Traffic has dwindled on the Central Texas & Colorado River Railway line so short line operator OmniTRAX has called it quits. The 68 mile long line operated from the central Texas town of Lometa, Texas where it connects with BNSF's Lampasas subdivision to Brady, where the line terminates.
OminTRAX cited operating loses in the millions as crushed rock traffic it was expecting never materialized. Frac sand, which was another prime commodity carried on the line, bottomed out.
The Surface Transportation Board (STB) reported that in July the line was embargoes because of unsafe track and bridge conditions. OmniTRAX said repairs would cost over $2 million. The company had already invested over $2 million into the short line with little chance of payback.
According to the STB filing OmniTRAX said "the traffic base weighed heavily toward lower-margin minerals traffic (particularly sand) and agricultural materials, but CTXR reasonably believed that the on-line customers would provide a consistent revenue baseline from which to grow the railroad to profitability.”
Under 600 carloads were expected on the line this year, down from the expected 8-10 thousand loads from rock crushing enterprises that never materialized. Chief Commercial Officer Peter Touesnard said in the STB brief "the collapse of the crushed rock traffic opportunity was, by itself, enough to doom CTXR.”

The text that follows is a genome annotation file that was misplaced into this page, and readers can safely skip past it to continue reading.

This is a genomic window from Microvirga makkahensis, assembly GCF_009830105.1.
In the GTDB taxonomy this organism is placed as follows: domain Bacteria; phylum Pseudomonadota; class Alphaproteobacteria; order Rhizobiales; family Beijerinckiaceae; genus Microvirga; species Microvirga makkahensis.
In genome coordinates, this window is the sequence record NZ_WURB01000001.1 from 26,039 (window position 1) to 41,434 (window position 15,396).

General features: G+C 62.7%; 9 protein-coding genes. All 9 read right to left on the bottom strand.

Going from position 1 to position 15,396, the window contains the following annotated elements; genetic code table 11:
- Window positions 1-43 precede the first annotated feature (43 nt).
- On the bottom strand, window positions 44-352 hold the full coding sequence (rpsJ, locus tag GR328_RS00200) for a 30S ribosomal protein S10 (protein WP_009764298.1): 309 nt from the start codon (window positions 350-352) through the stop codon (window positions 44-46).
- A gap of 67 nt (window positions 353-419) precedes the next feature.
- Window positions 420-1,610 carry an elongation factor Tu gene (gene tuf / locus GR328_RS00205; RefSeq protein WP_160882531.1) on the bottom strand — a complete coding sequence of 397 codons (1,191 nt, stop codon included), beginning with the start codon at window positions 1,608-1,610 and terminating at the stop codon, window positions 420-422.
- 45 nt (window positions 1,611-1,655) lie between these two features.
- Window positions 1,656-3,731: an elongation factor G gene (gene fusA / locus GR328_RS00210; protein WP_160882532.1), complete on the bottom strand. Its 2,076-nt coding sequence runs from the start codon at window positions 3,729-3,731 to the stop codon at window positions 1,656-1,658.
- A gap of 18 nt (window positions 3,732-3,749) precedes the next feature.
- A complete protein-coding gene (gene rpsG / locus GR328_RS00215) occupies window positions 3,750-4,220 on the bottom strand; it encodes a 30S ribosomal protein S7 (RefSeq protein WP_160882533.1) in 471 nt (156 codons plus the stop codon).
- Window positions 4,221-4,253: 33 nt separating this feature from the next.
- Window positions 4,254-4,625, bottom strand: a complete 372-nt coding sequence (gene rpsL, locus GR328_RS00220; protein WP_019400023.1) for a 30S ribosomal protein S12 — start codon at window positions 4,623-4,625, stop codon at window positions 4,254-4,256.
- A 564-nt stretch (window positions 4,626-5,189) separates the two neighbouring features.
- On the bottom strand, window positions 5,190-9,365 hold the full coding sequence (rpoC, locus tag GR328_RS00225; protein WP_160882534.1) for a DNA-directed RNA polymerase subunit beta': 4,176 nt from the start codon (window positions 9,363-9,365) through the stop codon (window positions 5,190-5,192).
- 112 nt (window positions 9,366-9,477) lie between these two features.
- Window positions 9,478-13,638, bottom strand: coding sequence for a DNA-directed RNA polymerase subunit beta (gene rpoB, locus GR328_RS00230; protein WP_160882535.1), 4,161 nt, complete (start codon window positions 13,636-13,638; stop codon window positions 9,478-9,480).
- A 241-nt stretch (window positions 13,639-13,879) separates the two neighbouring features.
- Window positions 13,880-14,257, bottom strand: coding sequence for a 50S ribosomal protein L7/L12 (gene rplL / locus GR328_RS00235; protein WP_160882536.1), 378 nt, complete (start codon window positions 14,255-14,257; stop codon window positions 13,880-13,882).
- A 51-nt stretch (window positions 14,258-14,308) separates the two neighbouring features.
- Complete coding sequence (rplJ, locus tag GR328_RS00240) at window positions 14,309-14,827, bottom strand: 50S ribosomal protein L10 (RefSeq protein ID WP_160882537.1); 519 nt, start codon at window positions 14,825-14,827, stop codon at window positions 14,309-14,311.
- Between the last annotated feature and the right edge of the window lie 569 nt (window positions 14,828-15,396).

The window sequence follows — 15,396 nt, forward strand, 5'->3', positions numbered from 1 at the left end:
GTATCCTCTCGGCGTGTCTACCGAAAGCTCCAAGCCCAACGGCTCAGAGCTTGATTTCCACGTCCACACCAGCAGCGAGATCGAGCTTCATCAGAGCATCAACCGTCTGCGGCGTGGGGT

OminTRAX noted in the STB filing: “despite CTXR's good faith efforts to work with existing and potential customers to generate sufficient operating revenues to keep the line in service, and despite CTXR's sizeable capital investments, hoped-for traffic increases, which had motivated the purchase of the line, have not materialized. Worse, a substantial on-line customer plans soon to cease operations, and the largest customer by revenue carloads recently sold its Brady-area facility to a new operator that projects to move roughly 20% of the traffic volumes of its predecessor. Collectively, all of these developments will only contribute to CTXR's already-unprofitable operation.”
Predecessor Heart of Texas Railroad was organized in 2012 and acquired the 67.5-mile line from the bankrupt Gulf, Colorado and San Saba Railway in 2013. OminTRAX took operational control in 2016. The short line has had plenty of bad luck. In 2013, a 300-yard-long trestle carrying the tracks over the Colorado River burned and collapsed. The loss was estimated at $10 million. At a cost of $4 million the bridge was rebuilt and opened in 2014.
Omni-Trax operates the Panhandle Northern Railroad and the Brownsville and Rio Grande International Railway in Texas. The company also operates the Sands Spring Railway near Tulsa, Oklahoma.